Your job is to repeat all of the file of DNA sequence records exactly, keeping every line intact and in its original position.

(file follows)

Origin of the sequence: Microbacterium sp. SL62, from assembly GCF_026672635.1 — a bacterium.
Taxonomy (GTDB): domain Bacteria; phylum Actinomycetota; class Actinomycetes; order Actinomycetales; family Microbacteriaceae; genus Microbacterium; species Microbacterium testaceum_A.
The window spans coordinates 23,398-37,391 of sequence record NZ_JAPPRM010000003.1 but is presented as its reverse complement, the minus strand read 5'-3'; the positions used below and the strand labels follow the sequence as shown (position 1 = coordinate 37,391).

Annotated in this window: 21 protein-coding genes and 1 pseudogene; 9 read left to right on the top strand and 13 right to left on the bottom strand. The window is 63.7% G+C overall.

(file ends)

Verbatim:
Origin of the sequence: Microbacterium sp. SL62, from assembly GCF_026672635.1 — a bacterium.
Taxonomy (GTDB): domain Bacteria; phylum Actinomycetota; class Actinomycetes; order Actinomycetales; family Microbacteriaceae; genus Microbacterium; species Microbacterium testaceum_A.
The window spans coordinates 23,398-37,391 of sequence record NZ_JAPPRM010000003.1 but is presented as its reverse complement, the minus strand read 5'-3'; the positions used below and the strand labels follow the sequence as shown (position 1 = coordinate 37,391).

Annotated in this window: 21 protein-coding genes and 1 pseudogene; 9 read left to right on the top strand and 13 right to left on the bottom strand. The window is 63.7% G+C overall.